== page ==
When a nurse graduates they become graduate nurses. They are assigned to work with a preceptor and the preceptor must co-sign everything until the nurse sits for boards.

    If the nurse does not pass her/his boards, they can either work as a CNA if their license is active. Or they can work in some other function within the facility if there is an opening. They are not allowed to function as a RN, Grad Nurse or a Tech in any capacity after failure. I actually think that this is a good thing. Yes, experience in the role of the RN is important. My opinion is that what you need to know to pass boards you learned in school and not necessarily on the job. Testing on boards involves such broad subjects in comparison to the job, which is becoming rapidly specialized in its own. Waiting to take your boards until the last minute just adds to stress. I actually was starting to precept someone who failed and had to leave the facility because she didn't have her CNA license. Ok I have officially gone way off track.

    As to having new grads work as monitor techs and secretaries, I think that it is great in terms of short term. All RN's on my floor are expected to know the monitors and be able to relieve the techs when they are RN's. By being trained to function as a monitor tech, they can be more comfortable in the monitors and rhythms when complications occur. As for secretaries, I don't know about the rest of the country, but on our floor our secretaries are goddesses. By being in that role for even a day, you can understand and learn more to function as a RN. I am not saying that grads should be kept in this role but should at least be exposed to as many roles as possible to understand the RN role and everyone else's expectations.

    Only because I knew how to function as a secretary was I able to work during the last few weeks of my pregnancy. If I hadn't, I would seriously be in a money crunch right now.

    One last thing. You only get RN salary when you become a RN.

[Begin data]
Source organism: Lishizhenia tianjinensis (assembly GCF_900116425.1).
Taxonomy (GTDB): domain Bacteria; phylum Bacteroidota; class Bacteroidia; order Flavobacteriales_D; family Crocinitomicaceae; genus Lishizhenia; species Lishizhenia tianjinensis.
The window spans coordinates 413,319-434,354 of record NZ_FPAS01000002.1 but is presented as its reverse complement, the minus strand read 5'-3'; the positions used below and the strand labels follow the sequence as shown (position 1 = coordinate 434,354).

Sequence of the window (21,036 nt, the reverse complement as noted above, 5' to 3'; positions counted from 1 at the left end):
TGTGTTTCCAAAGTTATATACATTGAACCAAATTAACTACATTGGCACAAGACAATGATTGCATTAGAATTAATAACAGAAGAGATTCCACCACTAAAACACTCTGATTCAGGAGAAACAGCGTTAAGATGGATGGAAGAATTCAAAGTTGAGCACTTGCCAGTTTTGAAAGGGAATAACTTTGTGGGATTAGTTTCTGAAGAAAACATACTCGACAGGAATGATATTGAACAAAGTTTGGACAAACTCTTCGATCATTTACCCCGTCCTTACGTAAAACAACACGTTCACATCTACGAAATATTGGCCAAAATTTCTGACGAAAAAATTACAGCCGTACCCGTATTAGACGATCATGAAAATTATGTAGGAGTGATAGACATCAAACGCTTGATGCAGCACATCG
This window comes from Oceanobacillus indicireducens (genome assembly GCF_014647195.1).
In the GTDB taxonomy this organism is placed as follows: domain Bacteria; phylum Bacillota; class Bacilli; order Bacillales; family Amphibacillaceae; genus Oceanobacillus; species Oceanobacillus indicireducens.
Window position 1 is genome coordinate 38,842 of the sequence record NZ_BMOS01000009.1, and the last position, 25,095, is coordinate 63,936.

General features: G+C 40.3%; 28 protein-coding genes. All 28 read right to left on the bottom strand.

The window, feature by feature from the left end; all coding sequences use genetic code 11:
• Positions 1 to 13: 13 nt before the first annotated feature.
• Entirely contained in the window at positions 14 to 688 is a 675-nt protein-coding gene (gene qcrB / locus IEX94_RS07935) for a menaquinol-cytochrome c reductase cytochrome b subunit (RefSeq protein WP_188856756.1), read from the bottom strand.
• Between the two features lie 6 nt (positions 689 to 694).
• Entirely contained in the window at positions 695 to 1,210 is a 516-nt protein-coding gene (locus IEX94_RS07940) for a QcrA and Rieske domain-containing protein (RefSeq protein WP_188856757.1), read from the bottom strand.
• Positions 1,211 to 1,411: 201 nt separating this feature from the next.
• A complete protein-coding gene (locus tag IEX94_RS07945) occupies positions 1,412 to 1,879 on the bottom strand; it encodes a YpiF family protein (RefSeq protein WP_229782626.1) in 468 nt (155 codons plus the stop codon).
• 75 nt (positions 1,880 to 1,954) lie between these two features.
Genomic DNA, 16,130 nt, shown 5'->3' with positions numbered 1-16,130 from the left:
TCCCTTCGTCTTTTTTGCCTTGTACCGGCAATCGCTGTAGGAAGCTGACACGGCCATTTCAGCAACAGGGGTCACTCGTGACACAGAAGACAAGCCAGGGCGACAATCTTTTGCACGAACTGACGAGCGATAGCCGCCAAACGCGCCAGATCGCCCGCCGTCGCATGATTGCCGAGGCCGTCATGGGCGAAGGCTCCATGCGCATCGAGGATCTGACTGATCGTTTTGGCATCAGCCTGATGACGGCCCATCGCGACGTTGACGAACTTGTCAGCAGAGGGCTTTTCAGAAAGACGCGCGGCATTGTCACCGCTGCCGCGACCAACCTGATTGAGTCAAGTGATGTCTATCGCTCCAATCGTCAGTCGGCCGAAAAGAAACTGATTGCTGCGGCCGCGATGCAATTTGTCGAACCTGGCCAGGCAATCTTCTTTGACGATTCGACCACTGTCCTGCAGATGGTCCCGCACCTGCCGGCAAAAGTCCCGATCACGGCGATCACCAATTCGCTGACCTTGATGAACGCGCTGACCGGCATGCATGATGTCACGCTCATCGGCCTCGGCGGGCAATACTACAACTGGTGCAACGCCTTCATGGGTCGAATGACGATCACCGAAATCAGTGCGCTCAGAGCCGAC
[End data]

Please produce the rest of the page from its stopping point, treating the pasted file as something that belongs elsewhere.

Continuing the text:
I will stop babbling now. My two cents...
  12. by   Ortho_RN
    At the hospital I work at as a PCA.. Once you graduate you are hired on as a RN working under your temporary license... The license is good fro 3months.. During that time they orient you and you shadow a nurse, slowly taking on the full patient load.. You get paid as a RN b/c you are working as a RN... And if you do fail your boards you get dropped by to a PCA with PCA pay until you pass the boards...
  13. by   Ruby Vee
    Originally posted by 3rdShiftGuy
    if I killed myself through school (and I did) and I was asked to be a secretary until I passed, I would be a little preturbed, but that's me, perhaps I'm too sensitive. I would rather work the floor as a CNA, at least I would be with patients.
    As a new nurse, you have lots to learn. And one of the things you have to learn is how to take off orders correctly for the times when there isn't someone to do it for you. Working as a secretary for a short time is an ideal way to learn that! And how to order a stat X-ray, where to order the SCDs from, who to call when the toilet overflows and hundreds of other things you'll need to know. It's also a good way to get to know your co-workers. Who always seems to have things under control and might be a good resource for you later and who always seems out of control or helpless? You learn how to spell medical terms and drug names, and with a PDR right next to you, you can learn if the dose you're transcribing is a correct one. And you can get to know the doctors some, too.
  14. by   Noney
    I think it's a wonderful idea. On our unit we get too many nurses that don't understand at all what the clerks do.

    You may find some longterm advantages also. The rn's that clerked may come up with some better ways for the clerks and rn's to work together after being on both sides.

    These new grads should come to the floor as new grads with strong rhythm skills, and that is a big plus.